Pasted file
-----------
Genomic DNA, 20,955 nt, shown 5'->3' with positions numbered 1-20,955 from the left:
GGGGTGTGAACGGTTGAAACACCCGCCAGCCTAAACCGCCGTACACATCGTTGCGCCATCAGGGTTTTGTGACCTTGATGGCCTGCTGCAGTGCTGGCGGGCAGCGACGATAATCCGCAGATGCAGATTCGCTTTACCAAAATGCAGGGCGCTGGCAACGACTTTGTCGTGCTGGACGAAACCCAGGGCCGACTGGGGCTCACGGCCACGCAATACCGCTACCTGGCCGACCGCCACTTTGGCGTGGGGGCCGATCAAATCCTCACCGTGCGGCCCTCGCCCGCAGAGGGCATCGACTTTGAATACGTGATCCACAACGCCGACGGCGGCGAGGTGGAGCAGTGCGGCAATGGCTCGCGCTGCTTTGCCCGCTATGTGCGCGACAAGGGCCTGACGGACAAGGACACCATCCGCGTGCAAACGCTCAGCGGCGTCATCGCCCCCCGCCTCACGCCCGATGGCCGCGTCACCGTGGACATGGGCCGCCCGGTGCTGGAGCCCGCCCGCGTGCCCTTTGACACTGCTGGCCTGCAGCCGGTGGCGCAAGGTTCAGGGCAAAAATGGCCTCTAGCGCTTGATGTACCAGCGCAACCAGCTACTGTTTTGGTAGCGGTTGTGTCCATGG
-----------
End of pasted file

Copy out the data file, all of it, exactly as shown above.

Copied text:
Genomic DNA, 20,955 nt, shown 5'->3' with positions numbered 1-20,955 from the left:
GGGGTGTGAACGGTTGAAACACCCGCCAGCCTAAACCGCCGTACACATCGTTGCGCCATCAGGGTTTTGTGACCTTGATGGCCTGCTGCAGTGCTGGCGGGCAGCGACGATAATCCGCAGATGCAGATTCGCTTTACCAAAATGCAGGGCGCTGGCAACGACTTTGTCGTGCTGGACGAAACCCAGGGCCGACTGGGGCTCACGGCCACGCAATACCGCTACCTGGCCGACCGCCACTTTGGCGTGGGGGCCGATCAAATCCTCACCGTGCGGCCCTCGCCCGCAGAGGGCATCGACTTTGAATACGTGATCCACAACGCCGACGGCGGCGAGGTGGAGCAGTGCGGCAATGGCTCGCGCTGCTTTGCCCGCTATGTGCGCGACAAGGGCCTGACGGACAAGGACACCATCCGCGTGCAAACGCTCAGCGGCGTCATCGCCCCCCGCCTCACGCCCGATGGCCGCGTCACCGTGGACATGGGCCGCCCGGTGCTGGAGCCCGCCCGCGTGCCCTTTGACACTGCTGGCCTGCAGCCGGTGGCGCAAGGTTCAGGGCAAAAATGGCCTCTAGCGCTTGATGTACCAGCGCAACCAGCTACTGTTTTGGTAGCGGTTGTGTCCATGG